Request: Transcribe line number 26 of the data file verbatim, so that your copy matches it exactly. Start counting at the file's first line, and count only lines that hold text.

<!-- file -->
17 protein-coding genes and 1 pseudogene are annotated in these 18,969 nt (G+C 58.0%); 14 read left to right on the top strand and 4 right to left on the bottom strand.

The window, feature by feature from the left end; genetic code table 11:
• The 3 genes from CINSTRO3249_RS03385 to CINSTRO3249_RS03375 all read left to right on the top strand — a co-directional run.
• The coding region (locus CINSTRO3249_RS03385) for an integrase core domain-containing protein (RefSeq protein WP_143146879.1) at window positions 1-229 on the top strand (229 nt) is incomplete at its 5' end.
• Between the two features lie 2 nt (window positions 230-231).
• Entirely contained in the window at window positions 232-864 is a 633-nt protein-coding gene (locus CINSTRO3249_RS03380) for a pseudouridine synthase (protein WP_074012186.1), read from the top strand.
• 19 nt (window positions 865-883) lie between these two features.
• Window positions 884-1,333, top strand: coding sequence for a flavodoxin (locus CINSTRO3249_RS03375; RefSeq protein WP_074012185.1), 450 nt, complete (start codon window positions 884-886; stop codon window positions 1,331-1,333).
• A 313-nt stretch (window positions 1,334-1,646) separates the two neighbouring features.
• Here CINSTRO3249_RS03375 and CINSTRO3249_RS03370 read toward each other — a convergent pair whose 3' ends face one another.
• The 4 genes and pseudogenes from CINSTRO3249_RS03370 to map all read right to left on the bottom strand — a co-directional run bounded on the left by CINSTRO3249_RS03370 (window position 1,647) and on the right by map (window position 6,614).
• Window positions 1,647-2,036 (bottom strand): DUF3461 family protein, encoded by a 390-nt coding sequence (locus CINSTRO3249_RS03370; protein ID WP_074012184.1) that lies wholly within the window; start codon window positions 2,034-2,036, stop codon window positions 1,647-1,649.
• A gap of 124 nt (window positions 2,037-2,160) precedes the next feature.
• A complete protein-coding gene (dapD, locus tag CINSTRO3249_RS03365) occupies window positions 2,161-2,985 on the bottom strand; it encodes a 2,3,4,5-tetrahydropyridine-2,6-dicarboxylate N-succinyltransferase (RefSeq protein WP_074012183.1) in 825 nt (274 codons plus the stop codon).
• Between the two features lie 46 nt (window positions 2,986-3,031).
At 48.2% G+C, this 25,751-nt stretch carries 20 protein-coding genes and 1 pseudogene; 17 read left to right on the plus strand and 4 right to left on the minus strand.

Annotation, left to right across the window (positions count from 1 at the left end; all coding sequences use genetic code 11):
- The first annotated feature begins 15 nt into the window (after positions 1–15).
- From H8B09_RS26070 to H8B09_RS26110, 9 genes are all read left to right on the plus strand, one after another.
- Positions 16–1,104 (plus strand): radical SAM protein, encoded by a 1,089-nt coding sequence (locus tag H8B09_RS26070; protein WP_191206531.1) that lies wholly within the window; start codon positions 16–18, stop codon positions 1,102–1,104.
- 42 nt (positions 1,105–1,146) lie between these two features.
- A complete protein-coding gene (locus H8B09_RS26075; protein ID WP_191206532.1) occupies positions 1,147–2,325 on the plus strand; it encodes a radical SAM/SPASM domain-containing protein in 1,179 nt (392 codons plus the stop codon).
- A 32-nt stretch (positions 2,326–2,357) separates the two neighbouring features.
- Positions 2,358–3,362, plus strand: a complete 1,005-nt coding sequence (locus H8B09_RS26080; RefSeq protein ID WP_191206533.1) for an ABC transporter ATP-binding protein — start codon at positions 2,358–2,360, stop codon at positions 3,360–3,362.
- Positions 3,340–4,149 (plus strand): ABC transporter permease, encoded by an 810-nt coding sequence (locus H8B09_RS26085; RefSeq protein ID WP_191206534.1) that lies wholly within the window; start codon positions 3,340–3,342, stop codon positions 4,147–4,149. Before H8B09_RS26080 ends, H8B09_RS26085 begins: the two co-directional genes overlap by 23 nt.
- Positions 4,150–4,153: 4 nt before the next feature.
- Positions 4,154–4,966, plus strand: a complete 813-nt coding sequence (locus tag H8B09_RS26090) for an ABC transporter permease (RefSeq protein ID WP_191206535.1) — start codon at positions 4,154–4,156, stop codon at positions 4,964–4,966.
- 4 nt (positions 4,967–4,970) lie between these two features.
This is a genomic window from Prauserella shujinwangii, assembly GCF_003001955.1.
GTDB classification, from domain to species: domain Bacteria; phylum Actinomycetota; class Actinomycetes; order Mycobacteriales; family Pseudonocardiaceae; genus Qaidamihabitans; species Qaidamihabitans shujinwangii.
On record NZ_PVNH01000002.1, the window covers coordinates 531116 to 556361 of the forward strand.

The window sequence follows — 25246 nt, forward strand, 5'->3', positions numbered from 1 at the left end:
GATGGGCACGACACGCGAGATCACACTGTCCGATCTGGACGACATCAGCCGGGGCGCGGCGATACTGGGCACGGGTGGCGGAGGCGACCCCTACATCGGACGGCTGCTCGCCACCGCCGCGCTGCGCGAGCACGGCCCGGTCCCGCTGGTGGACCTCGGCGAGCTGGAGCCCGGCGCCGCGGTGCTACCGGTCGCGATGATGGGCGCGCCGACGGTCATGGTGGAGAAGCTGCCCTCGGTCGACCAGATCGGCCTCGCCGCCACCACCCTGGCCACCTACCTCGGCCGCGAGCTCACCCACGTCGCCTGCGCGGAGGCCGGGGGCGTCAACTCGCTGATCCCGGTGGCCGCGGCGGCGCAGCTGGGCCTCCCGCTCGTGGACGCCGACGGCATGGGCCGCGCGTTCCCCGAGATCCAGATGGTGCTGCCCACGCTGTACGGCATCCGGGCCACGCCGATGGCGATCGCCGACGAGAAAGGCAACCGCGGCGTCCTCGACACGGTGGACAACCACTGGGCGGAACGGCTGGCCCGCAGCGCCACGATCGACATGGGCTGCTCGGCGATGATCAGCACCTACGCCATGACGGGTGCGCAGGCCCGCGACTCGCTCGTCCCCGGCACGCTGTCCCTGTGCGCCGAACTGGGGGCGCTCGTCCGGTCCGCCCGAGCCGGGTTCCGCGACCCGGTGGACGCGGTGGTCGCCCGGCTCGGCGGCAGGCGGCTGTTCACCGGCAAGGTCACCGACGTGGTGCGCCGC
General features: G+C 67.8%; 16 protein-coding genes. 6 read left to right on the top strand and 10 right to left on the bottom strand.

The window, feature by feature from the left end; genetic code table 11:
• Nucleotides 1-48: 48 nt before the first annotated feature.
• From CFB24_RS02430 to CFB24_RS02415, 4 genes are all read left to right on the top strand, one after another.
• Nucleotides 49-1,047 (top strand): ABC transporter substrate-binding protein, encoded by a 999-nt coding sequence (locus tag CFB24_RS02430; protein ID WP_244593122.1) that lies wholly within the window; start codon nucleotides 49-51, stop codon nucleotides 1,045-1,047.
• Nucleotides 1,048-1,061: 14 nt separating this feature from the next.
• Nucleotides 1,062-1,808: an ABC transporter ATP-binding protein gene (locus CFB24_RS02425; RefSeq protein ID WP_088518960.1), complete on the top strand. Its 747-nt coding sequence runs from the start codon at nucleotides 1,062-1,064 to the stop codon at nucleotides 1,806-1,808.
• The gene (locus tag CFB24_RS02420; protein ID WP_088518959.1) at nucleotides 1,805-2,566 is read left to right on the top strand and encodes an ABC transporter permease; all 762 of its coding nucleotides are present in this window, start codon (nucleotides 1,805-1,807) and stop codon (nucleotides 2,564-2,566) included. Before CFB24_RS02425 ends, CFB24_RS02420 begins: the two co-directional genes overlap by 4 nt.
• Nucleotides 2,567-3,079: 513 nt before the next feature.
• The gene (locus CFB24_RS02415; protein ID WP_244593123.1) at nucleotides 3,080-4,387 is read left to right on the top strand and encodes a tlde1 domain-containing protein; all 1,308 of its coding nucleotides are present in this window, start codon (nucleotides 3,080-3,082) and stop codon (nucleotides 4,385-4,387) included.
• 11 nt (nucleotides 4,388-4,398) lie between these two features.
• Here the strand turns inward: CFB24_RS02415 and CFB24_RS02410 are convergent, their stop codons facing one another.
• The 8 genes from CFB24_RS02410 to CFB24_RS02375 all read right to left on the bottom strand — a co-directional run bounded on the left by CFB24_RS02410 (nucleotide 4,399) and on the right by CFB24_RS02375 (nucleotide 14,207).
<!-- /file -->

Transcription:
- Positions 4,150–4,153: 4 nt before the next feature.